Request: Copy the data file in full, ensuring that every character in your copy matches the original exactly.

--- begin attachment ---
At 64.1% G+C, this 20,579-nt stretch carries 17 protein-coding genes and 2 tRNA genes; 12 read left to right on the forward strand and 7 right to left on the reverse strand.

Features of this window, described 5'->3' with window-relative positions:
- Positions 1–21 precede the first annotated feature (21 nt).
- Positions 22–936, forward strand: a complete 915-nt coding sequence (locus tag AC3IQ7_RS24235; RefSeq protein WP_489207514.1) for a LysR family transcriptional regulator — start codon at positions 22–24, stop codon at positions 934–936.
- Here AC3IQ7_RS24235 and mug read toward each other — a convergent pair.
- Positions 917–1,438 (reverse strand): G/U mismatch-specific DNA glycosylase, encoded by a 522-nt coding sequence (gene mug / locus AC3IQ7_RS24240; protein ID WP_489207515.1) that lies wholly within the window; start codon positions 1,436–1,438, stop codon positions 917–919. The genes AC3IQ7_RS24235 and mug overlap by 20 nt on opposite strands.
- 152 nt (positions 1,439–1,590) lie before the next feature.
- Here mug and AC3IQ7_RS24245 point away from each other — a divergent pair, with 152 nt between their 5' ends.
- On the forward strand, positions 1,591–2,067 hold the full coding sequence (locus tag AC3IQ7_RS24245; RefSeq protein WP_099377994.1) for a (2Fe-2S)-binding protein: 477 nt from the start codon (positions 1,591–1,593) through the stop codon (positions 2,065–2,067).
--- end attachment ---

At 64.1% G+C, this 20,579-nt stretch carries 17 protein-coding genes and 2 tRNA genes; 12 read left to right on the forward strand and 7 right to left on the reverse strand.

Features of this window, described 5'->3' with window-relative positions:
- Positions 1–21 precede the first annotated feature (21 nt).
- Positions 22–936, forward strand: a complete 915-nt coding sequence (locus tag AC3IQ7_RS24235; RefSeq protein WP_489207514.1) for a LysR family transcriptional regulator — start codon at positions 22–24, stop codon at positions 934–936.
- Here AC3IQ7_RS24235 and mug read toward each other — a convergent pair.
- Positions 917–1,438 (reverse strand): G/U mismatch-specific DNA glycosylase, encoded by a 522-nt coding sequence (gene mug / locus AC3IQ7_RS24240; protein ID WP_489207515.1) that lies wholly within the window; start codon positions 1,436–1,438, stop codon positions 917–919. The genes AC3IQ7_RS24235 and mug overlap by 20 nt on opposite strands.
- 152 nt (positions 1,439–1,590) lie before the next feature.
- Here mug and AC3IQ7_RS24245 point away from each other — a divergent pair, with 152 nt between their 5' ends.
- On the forward strand, positions 1,591–2,067 hold the full coding sequence (locus tag AC3IQ7_RS24245; RefSeq protein WP_099377994.1) for a (2Fe-2S)-binding protein: 477 nt from the start codon (positions 1,591–1,593) through the stop codon (positions 2,065–2,067).